Congratulations to Heck, Negishi, and Suzuki

The Nobel Prize in Chemistry for 2010 goes to Richard F. Heck, Ei-ichi Negishi and Akira Suzuki for giving people a reason to care about palladium. OK, it might not be the only reason-- I'm not actually sure what palladium is used for other than organic synthesis and cold fusion-- but it's the context in which I'm most likely to hear the element mentioned.

I don't pay that much attention to the Chemistry prize, so my reaction to this was mild surprise that it hadn't already won. Palladium catalyzed reactions turn up often enough when people are talking about making organic molecules for some reason or another that it seems like a really obvious winner, but it didn't turn up in the betting pool.

This basically taps out my knowledge of the subject-- I have no idea of the history of the reaction in question, or if these three are the appropriate winners or not. That's what we have blog comments for, though, so if you have relevant knowledge, feel free to enlighten me.

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I have no idea of the history of the reaction in question, or if these three are the appropriate winners or not.

The only question I would have is whether Stille or Soganashira should have been in the mix somewhere. However, 1) ISTR that the Nobel is limited to be shared by three, and 2) I don't know if Stille or Soganashira are even still alive.

I think Heck and Suzuki are obvious choices, and the only question is about the third. I'm delighted that Negishi got it, though.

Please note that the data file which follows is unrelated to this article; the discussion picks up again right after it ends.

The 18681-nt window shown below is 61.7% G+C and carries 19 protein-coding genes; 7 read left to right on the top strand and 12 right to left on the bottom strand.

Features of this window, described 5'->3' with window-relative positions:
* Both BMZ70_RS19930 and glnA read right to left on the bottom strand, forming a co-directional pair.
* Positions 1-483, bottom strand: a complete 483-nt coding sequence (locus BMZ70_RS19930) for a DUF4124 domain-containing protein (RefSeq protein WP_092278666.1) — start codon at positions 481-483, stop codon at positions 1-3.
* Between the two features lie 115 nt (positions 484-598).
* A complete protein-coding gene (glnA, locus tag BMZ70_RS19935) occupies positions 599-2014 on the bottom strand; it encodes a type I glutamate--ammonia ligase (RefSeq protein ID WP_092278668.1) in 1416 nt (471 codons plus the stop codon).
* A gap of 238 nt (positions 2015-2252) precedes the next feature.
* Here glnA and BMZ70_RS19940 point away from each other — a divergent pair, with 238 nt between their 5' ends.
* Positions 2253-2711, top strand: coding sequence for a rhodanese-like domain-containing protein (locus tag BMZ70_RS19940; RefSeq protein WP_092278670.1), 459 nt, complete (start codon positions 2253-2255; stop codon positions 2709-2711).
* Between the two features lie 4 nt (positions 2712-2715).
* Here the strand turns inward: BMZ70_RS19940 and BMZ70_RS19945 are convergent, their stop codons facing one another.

BTW, stupid Nobel trivia - did you know that Suzuki and Negishi were both post-docs (I think at the same time) with the late Nobel Lauriate HC Brown?


I thought Stille and Sonogashira were both dead, but I can't find any info about them now. I would be surprised if Negishi got it over either of these two.

Mizoroki (of the Mizoroki-Heck reaction as some call it) died a long time ago, and he should have gotten it with Heck. But they needed this prize before everyone passed on.

The funny thing is that Heck is out of chemistry (retired in 1989!) since he couldn't find funding. So it goes.

Always embarrassing if you have to look up a Nobel laureate in your field (and even more when you realize you've used that reaction in grad school).

About the Nobel Prizes
Every year since 1901 the Nobel Prize has been awarded for achievements in physics, chemistry, physiology or medicine, literature and for peace. The Nobel Prize is an international award administered by the Nobel Foundation in Stockholm, Sweden. In 1968, Sveriges Riksbank established The Sveriges Riksbank Prize in Economic Sciences in Memory of Alfred Nobel, founder of the Nobel Prize. Each prize consists of a medal, personal diploma, and a cash award

Pablo: Stille died in a plane crash in the 80s. I believe Sonogashira is still alive; he and others (e.g., Kumada, Tsuji, Trost) were probably considered for the award, though 3 is the max number that can receive it. At the Nobel press conference, they "toasted" these other contributors to the field.